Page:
Editor’s Note: This article was originally published on July 8, 2015.
10. Stand by Me (1986)
Those who accuse Stand by Me of indulging shameless boomer nostalgia are missing the point, as that’s precisely what the film is about. Director Rob Reiner dials down the violent hopelessness of King’s source material (the novella The Body), but still emphasizes the cruelty and loneliness that mark four boys’ coming-of-age odyssey to see the corpse of a young man nearly their age. The film is framed as one of the grown boy’s remembrances, as he attempts to spin his unreconciled feelings into the more tangible stuff of…coming-of-age fiction. At times it’s hokey, and, yes, the soundtrack does some major emotional heavy lifting, but the feast of excellent acting compensates greatly, particularly by Wil Wheaton, Kiefer Sutherland, and River Phoenix. Stand by Me remains one of the best adaptations of King’s more sentimental non-horror writing, and it’s far superior to preachy, insidiously insulting staples like The Shawshank Redemption and The Green Mile.
9. Creepshow (1982)
Still one of the great comic-book movies in that it approximates the actual tactile act of reading and flipping through a magazine, ideally on a rainy Saturday afternoon with a can of soda by your side. George Romero directed from King’s original script, which pays homage to EC comics like Tales from the Crypt and The Vault of Horror, and the filmmaker displays a visual confidence and tonal flexibility that’s reminiscent of his Dawn of the Dead. The bright, deep, and garish cinematography is both beautiful and disturbing, enriching King’s gleefully vicious writing while providing a framework for the lively performances of a game, celebrity-rich cast. The film straddles an ideal line between straight-faced seriousness and parody, particularly in the unnerving climax of a story in which we can hear the pained gurgling of aquatic zombies.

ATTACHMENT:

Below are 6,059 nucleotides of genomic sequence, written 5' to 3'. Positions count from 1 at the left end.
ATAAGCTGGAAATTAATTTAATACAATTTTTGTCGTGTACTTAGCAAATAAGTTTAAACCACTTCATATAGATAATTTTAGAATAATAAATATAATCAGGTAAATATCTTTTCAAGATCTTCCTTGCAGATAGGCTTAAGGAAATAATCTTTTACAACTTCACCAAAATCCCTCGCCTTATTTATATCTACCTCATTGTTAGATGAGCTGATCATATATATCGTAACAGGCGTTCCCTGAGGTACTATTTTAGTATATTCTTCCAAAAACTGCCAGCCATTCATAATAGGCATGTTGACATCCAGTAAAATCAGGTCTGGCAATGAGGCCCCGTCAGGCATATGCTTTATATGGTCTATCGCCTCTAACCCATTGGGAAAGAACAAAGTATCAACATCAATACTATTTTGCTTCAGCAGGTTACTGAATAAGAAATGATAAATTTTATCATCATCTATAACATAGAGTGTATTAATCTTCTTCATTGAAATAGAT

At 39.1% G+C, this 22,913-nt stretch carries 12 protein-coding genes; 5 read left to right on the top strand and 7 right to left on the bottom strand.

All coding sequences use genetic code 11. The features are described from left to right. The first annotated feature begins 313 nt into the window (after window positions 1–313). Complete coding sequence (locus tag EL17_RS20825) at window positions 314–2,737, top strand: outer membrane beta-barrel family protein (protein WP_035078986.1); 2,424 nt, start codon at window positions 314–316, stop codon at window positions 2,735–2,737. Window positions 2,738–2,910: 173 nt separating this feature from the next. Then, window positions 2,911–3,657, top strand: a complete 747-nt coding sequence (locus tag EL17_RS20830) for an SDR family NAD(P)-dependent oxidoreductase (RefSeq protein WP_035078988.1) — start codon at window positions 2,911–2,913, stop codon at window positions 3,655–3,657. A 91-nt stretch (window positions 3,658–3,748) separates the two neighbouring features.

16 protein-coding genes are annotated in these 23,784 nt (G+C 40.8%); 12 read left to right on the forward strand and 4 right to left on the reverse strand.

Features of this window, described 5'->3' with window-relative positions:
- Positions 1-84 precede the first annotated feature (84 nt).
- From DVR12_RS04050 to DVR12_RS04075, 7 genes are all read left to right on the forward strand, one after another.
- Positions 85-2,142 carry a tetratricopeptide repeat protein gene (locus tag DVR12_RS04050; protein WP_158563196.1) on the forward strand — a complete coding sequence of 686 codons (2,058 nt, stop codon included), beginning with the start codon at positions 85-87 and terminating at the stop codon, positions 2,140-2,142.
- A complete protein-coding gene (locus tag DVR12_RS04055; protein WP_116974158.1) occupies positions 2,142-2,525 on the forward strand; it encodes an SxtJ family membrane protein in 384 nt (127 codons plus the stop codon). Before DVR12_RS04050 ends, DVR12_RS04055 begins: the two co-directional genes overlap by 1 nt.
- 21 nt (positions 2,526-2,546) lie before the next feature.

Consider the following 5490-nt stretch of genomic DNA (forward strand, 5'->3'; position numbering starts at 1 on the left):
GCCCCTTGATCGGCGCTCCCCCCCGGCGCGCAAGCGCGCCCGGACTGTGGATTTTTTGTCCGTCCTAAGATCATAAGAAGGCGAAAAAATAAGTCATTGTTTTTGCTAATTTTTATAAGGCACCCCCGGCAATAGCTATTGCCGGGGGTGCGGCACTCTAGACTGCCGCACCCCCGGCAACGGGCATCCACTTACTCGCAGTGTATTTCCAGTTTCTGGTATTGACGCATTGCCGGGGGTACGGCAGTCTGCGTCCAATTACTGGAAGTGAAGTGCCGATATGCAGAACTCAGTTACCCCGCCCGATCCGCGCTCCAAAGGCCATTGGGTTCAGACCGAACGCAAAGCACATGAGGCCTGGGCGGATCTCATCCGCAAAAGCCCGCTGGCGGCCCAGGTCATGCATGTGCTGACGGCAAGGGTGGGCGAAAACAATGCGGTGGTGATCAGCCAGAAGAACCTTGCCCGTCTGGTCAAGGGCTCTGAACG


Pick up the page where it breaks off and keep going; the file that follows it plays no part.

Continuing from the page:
8. Silver Bullet (1985)
A creepy drive-in horror movie that throws a werewolf into a boy’s sentimental coming-of-age tale. Based on King’s slim Cycle of the Werewolf, which was released with gorgeous illustrations by artist Bernie Wrightson, Silver Bullet weds evocative imagery with spare plotting that allows each scene to breathe, giving the film an nightmarish free-associative energy. There are several boffo sequences, particularly when the werewolf seizes a man’s baseball bat, his paw shown to be beating the man to death from below thick fog, or when the wolf is outsmarted by the protagonist, one of his eyes blown to pieces by a bottle rocket. Speaking of the monster, the movie has one of the great wolf designs, which suggests a huge, bitter, upstanding bear with a terrifying snout. The human identity of the creature is a great, characteristically blasphemous King twist.
7. Dolores Claiborne (1995)